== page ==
FIG. 4 is a flow chart of an example process for providing a status notification for an expanded portion of a power distribution network.

FIG. 5 is a block diagram of an example computer system that can be used to determine and/or validate power distribution network outages.

Like reference numbers and designations in the various drawings indicate like elements.

DETAILED DESCRIPTION

A status subsystem can be used to identify or verify the occurrence of a power outage in a portion of a power distribution system based on amplitudes of communications signals received form power meters installed in the portion of the power distribution system. For example, when the amplitude of a signal received over a communications channel corresponding to a particular power meter is below an outage threshold, a determination can be made that there is a power outage in the portion of the power distribution system in which the particular power meter is located.

FIG. 1 is a block diagram of an example network environment 100. The network environment 100 includes a service network 101 in which a plurality of nodes 102 are coupled to a consolidator 104. In some implementations, the service network 101 is a power distribution network in which the nodes 102 are power meters. In these implementations, the power meters can be implemented to monitor and report various operating characteristics of the power distribution network. Example characteristics of the power distribution network include average or total power consumption, power surges, power drops and load changes among other characteristics.

The nodes 102 report the operating characteristics of the network over communications channels. Communications channels are portions of radio frequency spectrum over which data are transmitted. The frequency spectrum and bandwidth of each communications channel can depend on the communications system in which they are implemented. For example, communications channels for power meters can be implemented in power line communication (PLC) systems and wireless communications systems such as cellular communications systems, wireless broadband networks, wireless mesh networks and other wireless communications systems.

Communications channels for each of these different communications systems have distinct operating parameters that are defined, in part, by communications standards and/or environmental considerations. For example, in a PLC system, operating parameters for communications channels are defined so that the communications channels can operate on the same transmission lines on which power is distributed throughout a power grid. The description that follows refers to communications channels of PLC systems for example purposes. However, the description can be applied to communications channels in other communications systems.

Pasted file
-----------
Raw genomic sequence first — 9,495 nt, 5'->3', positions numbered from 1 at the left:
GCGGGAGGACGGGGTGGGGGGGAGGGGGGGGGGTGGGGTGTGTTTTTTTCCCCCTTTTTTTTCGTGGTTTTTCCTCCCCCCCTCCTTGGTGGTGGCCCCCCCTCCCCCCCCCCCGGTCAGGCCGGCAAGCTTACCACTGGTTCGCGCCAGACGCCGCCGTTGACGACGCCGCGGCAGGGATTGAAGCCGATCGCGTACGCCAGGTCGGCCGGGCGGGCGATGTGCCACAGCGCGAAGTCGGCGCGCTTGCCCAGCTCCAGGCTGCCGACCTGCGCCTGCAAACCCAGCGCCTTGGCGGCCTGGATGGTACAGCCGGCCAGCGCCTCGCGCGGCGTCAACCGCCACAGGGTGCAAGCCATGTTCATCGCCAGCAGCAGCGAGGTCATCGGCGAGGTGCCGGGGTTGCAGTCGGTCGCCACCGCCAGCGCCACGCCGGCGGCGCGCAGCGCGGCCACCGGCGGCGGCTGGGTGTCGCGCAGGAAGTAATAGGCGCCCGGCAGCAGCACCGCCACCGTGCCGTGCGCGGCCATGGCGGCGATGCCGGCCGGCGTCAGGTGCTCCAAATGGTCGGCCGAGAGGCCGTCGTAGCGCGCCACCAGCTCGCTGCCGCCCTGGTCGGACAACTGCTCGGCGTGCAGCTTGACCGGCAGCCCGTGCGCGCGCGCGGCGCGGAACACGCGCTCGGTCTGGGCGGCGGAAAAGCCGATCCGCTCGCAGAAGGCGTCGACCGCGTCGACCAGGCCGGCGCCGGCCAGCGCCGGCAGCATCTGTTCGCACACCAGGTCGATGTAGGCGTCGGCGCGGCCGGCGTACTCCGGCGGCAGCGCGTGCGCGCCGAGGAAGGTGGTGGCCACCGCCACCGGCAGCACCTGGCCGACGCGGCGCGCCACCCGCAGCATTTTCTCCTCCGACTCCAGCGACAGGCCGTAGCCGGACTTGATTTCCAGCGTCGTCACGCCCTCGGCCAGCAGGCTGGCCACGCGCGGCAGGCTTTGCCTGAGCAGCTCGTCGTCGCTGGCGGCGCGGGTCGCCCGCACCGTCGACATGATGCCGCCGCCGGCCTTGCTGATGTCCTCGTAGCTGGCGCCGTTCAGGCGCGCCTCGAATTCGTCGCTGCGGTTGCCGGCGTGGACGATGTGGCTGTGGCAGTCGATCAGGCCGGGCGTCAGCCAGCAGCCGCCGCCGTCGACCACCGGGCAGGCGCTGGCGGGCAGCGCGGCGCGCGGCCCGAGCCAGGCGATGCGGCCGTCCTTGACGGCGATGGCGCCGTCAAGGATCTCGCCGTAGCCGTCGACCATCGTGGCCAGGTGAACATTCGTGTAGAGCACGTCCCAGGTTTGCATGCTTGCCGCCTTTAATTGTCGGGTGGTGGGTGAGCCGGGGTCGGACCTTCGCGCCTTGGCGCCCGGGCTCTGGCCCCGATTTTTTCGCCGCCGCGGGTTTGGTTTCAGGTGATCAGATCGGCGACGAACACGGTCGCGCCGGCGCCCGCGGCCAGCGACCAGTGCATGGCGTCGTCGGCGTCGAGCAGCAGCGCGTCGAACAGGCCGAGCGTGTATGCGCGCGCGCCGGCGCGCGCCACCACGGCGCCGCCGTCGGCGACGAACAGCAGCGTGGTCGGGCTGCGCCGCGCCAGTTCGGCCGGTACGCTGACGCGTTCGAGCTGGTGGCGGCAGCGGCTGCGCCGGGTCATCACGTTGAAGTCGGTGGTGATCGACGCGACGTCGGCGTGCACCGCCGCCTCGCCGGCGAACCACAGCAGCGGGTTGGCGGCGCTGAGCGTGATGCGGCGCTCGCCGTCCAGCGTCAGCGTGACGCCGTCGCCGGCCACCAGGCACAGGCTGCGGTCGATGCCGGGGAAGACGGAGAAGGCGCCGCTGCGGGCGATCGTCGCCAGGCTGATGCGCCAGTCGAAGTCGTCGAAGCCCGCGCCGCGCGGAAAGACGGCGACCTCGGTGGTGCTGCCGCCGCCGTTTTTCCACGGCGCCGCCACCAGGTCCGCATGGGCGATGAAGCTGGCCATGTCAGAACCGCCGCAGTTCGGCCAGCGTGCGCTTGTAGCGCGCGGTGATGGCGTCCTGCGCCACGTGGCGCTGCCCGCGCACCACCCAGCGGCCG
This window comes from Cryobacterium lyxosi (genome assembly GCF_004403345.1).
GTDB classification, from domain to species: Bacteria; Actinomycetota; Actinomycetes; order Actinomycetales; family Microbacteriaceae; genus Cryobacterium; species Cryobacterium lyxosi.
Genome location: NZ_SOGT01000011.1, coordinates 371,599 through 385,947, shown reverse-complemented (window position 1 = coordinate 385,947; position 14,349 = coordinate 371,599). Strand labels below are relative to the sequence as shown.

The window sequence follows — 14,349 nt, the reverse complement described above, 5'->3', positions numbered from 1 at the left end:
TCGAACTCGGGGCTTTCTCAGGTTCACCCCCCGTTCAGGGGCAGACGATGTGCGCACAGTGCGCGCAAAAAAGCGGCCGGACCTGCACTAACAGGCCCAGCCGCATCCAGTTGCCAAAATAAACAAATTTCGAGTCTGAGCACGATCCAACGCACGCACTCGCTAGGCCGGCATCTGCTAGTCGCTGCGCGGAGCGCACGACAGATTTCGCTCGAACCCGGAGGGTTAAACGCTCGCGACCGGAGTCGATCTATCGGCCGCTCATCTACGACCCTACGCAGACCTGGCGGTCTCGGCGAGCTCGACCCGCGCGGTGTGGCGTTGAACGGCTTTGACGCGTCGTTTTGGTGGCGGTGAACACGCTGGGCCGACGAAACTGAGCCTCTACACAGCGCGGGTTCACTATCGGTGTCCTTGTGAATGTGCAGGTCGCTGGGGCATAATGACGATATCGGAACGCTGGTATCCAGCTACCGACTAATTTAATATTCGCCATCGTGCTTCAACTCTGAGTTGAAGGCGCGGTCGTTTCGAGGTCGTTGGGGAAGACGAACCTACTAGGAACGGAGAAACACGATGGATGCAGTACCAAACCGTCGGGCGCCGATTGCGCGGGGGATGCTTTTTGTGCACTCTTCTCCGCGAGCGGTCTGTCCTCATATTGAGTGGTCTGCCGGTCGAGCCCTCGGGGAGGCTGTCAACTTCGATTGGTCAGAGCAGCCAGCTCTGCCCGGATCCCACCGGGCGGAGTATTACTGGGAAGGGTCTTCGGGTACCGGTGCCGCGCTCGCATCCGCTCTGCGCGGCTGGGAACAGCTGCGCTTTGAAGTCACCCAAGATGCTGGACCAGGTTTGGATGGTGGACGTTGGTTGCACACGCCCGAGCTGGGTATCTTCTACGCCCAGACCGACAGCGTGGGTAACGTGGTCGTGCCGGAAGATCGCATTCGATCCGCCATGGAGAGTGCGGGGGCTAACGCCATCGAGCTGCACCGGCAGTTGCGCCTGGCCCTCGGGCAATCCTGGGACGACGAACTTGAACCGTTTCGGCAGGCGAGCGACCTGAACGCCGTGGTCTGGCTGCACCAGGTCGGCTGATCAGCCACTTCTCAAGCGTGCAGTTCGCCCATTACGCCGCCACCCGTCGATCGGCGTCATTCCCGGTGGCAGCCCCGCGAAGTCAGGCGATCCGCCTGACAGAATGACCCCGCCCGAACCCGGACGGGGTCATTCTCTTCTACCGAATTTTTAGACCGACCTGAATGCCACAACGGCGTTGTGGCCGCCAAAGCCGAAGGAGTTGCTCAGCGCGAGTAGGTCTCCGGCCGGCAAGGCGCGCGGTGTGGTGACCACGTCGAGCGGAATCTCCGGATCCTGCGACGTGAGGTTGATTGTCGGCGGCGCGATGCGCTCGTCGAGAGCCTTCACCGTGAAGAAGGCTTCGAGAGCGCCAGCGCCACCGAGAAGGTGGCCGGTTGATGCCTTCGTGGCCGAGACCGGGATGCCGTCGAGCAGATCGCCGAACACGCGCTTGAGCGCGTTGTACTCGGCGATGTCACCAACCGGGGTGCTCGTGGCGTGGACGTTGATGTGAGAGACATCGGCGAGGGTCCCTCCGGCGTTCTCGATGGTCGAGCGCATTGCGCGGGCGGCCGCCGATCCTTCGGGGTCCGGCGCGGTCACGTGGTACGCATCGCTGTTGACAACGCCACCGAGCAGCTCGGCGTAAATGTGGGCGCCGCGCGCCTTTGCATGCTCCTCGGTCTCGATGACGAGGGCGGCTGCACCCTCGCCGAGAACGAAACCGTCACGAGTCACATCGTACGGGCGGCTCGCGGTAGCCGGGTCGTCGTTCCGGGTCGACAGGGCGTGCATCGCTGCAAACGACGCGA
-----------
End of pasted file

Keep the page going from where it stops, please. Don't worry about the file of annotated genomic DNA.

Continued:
In some implementations, the nodes 102 transmit data representing the operating characteristics of the service network 101 over communications channels to a substation processing unit 104. The substation processing unit 104 is a processing apparatus that receives communications from nodes 102 operating in a portion of the service network and consolidates the communications for transmission though a data network 110 or processes the communications and provides instructions to the nodes 102 in response to the communications. For example, the substation processing unit 104 can receive data bits or data packets 106 from nodes 102 and generate a consolidated packet 108 that includes data from multiple data packets 106 received from the nodes 102. In turn, the substation processing unit 104 can transmit the consolidated packets over the data network 110 to a network management system 112. The substation processing unit 104 can also operate as a repeater to retransmit the data packets 106 through the data network 110 instead of creating a consolidated packet 108.

A substation processing unit 104 can be implemented as a node 102, a repeater, a router or any other data processing apparatus that can receive data from nodes 102 and retransmit the data through a network environment 100. In some implementations, a single consolidator 104 can receive data packets 106 from thousands of nodes 102 and transmit the data packets 106 and/or consolidated packets 108 through the data network 110. The substation processing unit 104 can also be implemented as a data processing system that receives the communications from the nodes, processes data recovered from the communications, and provides output in response to the data.

The data network 110 can be a wide area network (WAN), local area network (LAN), the Internet, or any other communications network, including a PLC network. The data network 110 can be implemented as a wired or wireless network. Wired networks can include any media-constrained networks including, but not limited to, networks implemented using metallic wire conductors, fiber optic materials, or waveguides. Wireless networks include all free-space propagation networks including, but not limited to, networks implemented using radio wave and free-space optical networks. While only one substation processing unit 104 is shown, the service network 101 can include many different substation processing units 104 to couple many thousands of nodes to the data network 110.